In their home every night the conversation was about politics. Some families talked sports. Not ours. Their hero was Martin Luther King Jr. We went to marches, rallies, and demonstrations growing up (I heard Cesar Chavez in person at one of them), and have continued our activism as adults. Our family boycotted grapes and lettuce for years until working conditions improved and our parents opposed US involvement in Vietnam from the time Kennedy sent a handful of military advisors to the country.

As you can probably tell, I'm a proud liberal. I care very deeply about this country, its promise of liberty and justice for all (especially the marginalized and despised), and the dream of a more perfect union.

The rise of hyper-partisan conservative talk radio and media consolidation efforts, as well as the lies that got us in to Iraq, triggered a new level of my own activism. Deepening interest in media issues led me to go back for a masters degree in media and mass communication about the time I retired after 31 years of teaching.

I took a detour for the last several years into nonprofit work and stepped away from all political activities for a few years. I live in a conservative Texas town, and for the nonprofit to be accepted and supported by the community, as its public face it seemed important to be nonpartisan.

But the election of a venal, crass, paranoid xenophobe bent on destroying all consumer and environmental protections, who is running the country as a kleptocracy for the benefit of himself and his family and friends means none of us can sit on the sidelines. Being quiet in this time is impossible for any daughter of my mom's, not to mention being immoral.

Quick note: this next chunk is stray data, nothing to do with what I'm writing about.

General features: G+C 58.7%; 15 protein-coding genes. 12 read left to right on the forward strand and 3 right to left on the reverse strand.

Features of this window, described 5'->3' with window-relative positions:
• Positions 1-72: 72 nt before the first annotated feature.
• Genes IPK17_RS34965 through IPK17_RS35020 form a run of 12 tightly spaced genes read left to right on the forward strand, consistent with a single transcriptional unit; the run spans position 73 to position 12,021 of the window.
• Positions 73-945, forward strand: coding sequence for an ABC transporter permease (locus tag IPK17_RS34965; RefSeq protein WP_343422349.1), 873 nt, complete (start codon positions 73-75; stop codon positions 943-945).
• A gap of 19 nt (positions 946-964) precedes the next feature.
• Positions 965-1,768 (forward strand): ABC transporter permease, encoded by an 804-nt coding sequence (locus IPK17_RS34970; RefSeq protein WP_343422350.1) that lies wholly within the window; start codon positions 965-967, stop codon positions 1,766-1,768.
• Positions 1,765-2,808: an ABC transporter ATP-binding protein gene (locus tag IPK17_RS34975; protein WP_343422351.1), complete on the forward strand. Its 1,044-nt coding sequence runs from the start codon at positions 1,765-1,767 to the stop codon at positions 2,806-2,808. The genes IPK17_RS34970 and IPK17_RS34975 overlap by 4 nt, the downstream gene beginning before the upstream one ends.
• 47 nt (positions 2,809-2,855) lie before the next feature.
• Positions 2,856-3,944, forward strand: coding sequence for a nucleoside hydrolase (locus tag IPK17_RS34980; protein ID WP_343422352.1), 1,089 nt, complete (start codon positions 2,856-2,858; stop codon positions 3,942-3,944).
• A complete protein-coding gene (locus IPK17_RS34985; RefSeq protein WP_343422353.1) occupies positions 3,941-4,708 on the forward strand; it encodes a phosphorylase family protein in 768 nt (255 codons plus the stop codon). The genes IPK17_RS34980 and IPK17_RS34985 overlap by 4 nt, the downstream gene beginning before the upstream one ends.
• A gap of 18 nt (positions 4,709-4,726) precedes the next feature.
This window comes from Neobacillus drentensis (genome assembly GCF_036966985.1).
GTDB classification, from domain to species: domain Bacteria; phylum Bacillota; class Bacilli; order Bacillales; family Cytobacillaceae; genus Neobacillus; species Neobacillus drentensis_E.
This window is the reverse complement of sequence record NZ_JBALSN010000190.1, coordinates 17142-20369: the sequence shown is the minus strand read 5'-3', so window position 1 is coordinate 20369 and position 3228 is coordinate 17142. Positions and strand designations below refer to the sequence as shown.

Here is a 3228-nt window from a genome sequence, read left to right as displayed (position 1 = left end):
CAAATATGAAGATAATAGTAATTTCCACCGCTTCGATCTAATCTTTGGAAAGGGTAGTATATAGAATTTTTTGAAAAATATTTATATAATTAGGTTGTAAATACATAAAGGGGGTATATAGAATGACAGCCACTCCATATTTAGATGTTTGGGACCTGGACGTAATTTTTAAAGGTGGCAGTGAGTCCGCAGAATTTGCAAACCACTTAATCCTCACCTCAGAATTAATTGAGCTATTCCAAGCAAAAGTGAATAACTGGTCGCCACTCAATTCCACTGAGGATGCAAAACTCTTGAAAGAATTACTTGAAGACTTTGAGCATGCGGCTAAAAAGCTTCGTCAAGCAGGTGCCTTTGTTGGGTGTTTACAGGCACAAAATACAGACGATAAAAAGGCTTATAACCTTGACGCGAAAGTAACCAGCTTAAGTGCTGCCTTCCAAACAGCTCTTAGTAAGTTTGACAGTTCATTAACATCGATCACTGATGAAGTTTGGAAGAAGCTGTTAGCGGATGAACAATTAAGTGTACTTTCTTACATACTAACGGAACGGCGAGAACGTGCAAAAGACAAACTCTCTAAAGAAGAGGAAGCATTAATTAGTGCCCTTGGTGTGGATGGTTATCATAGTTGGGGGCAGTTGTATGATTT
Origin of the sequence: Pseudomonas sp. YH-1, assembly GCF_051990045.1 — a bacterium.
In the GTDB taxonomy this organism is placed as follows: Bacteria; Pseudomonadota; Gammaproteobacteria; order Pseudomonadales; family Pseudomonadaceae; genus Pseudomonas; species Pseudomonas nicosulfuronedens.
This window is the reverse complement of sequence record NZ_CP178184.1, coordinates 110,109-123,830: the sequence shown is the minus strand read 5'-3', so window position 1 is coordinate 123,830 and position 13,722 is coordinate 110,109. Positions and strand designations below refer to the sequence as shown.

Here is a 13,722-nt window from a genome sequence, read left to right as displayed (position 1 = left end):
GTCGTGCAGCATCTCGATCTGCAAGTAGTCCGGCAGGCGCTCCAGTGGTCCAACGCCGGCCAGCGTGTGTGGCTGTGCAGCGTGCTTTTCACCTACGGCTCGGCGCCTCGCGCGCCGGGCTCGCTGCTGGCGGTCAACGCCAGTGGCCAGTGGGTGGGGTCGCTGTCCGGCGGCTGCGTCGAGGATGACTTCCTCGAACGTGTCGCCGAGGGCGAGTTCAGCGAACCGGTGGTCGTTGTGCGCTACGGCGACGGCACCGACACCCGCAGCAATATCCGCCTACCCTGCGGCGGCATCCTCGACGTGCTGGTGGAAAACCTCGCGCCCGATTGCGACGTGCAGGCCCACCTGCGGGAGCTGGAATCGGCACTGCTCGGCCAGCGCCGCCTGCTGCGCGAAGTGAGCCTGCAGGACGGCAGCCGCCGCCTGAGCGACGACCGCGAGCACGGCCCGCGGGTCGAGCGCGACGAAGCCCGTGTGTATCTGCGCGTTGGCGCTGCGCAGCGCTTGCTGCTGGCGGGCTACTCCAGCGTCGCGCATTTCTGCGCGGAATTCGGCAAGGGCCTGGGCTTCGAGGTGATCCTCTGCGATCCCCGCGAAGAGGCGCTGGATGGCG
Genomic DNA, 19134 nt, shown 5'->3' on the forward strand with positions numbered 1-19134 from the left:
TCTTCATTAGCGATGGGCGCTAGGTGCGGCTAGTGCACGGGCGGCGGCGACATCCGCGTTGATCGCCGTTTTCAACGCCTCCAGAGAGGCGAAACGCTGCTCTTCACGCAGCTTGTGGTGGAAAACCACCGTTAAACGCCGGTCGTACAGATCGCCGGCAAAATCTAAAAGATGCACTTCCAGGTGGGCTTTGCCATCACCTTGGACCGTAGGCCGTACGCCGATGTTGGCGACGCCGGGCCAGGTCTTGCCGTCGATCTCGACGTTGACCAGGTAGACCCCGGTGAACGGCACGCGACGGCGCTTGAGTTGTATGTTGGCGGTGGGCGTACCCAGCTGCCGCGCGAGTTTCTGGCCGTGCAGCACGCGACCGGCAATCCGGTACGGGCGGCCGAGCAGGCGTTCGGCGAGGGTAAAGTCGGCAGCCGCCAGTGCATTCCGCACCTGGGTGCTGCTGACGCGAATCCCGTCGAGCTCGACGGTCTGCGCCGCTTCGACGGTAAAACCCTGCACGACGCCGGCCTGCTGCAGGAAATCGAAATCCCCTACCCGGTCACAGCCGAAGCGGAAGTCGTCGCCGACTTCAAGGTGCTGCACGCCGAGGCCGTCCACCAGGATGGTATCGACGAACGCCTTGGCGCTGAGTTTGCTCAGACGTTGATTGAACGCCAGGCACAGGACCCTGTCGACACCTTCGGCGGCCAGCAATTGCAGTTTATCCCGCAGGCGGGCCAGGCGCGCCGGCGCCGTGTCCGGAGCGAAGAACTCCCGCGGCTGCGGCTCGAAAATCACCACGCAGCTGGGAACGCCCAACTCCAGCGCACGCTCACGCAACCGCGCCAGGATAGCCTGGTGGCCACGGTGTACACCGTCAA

One other thing about me. I'm an adult convert to Christianity. Martin Luther King's faith powered his lifelong work for social justice and equality in the face of danger and obstacles, and mine informs my work although I can't claim to have faced danger or obstacles like those he did. (His words, writings, and actions inspired me as a teen.) Few things upset me more than how the actual nature of Christ is defamed and mis-represented by so-called Christians who distort and ignore his example and teachings on poverty and justice and excoriating those who would harden their hearts or turn their backs on those sick, outcast, naked or in prison. For many years I was very prejudiced towards Christians and Christianity and the last thing I expected to be was one. The fake followers were all I could see for a long time. I thought all Christians were narrow-minded, hate-filled, judgmental prudes. I completely get why many in this forum distrust and despise all religion and especially Christianity. I felt that way myself for a very long time. But I've been transformed by a life of faith in ways that are significant. It's part of who I am now and, along with a lifetime of thinking about what is involved in restoring our country to a vigorous, healthy democracy, is very much a part of what grounds my thinking and understanding.

So there you have the nutshell version of who I am. Glad to be here.